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Medical staff to help police with mental health cases

By Tim Sandle     Jul 4, 2013 in Health
London - The U.K. government has embarked upon a new scheme where trained nurses will assist police officers attending to mental health emergencies.
The basis of the new project is that trained mental health nurses will accompany officers to incidents where police believe people need immediate mental health support. This follows a series of incidents where the police have been criticized for not providing sufficient support.
The Daily Mirror cites the case of former boxing champion Frank Bruno, who had a well-publicized public breakdown, as support for the plan.
The use of trained mental health nurses is designed to ensure that members of the public receive the care they need. A pilot study was run in Cleveland and Leicestershire and the results were deemed to be successful. The new scheme, dubbed The Street Triage Scheme, will be tested out at four pilot sites - North Yorkshire, Devon and Cornwall, Sussex and Derbyshire, starting in July 2013.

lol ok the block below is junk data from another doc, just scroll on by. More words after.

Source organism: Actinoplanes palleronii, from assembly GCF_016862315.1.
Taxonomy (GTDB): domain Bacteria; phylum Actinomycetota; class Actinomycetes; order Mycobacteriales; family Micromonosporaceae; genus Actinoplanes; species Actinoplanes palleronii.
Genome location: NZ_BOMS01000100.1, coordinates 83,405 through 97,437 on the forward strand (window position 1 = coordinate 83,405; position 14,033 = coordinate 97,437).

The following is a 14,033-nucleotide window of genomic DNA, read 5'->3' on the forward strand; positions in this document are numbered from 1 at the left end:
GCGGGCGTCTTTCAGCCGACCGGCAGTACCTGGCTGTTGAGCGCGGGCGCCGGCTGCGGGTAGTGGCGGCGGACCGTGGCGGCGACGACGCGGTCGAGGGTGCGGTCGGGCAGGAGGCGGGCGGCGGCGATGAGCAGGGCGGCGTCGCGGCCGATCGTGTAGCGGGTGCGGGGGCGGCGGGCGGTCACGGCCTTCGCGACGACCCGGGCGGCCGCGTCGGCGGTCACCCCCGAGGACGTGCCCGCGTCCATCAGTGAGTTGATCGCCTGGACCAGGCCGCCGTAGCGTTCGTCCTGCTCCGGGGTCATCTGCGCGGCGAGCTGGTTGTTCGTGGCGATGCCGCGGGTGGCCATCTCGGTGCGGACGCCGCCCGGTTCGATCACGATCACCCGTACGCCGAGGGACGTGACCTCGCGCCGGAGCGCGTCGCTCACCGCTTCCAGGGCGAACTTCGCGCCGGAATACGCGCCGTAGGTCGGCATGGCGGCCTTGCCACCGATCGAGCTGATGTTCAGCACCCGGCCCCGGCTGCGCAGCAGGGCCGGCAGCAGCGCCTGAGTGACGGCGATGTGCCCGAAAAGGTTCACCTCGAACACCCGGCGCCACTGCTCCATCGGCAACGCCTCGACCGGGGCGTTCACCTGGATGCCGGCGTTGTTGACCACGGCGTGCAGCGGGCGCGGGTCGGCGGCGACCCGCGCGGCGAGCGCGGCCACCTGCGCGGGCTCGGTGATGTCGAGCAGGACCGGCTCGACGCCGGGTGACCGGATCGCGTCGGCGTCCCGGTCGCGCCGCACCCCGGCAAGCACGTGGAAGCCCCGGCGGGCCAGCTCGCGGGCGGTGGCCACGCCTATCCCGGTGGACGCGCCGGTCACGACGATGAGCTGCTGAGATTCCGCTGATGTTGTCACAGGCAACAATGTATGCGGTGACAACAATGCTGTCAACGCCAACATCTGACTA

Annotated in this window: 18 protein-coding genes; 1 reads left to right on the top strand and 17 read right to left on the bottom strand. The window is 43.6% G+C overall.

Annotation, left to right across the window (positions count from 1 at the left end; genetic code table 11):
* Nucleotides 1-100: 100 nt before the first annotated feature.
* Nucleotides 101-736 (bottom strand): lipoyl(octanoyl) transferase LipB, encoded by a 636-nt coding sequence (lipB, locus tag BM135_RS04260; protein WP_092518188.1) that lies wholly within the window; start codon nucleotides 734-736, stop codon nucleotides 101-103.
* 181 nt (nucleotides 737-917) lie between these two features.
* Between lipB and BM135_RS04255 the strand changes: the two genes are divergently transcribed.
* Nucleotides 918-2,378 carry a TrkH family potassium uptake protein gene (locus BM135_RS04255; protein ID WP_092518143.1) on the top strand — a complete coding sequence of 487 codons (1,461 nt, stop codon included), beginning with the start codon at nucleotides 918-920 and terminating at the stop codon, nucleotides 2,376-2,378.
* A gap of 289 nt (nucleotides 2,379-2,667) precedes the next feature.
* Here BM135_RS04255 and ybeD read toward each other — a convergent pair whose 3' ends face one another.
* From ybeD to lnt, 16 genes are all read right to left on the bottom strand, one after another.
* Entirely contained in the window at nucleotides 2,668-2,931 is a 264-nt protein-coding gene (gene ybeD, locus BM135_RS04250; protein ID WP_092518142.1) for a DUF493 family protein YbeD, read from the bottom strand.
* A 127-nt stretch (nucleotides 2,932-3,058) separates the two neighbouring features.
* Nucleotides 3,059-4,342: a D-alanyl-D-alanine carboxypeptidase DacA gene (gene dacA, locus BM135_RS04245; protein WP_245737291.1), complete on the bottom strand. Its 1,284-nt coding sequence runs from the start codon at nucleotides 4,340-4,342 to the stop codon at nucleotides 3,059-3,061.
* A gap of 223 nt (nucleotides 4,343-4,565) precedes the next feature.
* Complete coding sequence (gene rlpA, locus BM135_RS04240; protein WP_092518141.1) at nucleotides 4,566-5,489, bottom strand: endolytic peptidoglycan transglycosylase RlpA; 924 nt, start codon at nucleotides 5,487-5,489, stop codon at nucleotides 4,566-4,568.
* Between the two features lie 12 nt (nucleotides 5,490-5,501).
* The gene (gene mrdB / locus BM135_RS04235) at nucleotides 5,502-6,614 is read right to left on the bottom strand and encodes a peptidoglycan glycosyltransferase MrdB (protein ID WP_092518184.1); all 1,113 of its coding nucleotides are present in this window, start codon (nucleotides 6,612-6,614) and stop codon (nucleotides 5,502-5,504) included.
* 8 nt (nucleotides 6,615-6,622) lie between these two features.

The new measures have been announced by the British government. Funding will come from the Department of Health.
Speaking about the initiative, Care and Support minister Norman Lamb said in a government statement: "We are launching these pilots to make sure that people with mental health issues get the right care, at the right time and in the right place."
Another government minister, Damian Green, who is responsible for policing and criminal justice minister, also had an opinion and he said to the Daily Express: “All too often the police encounter vulnerable people with mental health issues who need immediate care or longer-term support which only the health service can provide.”
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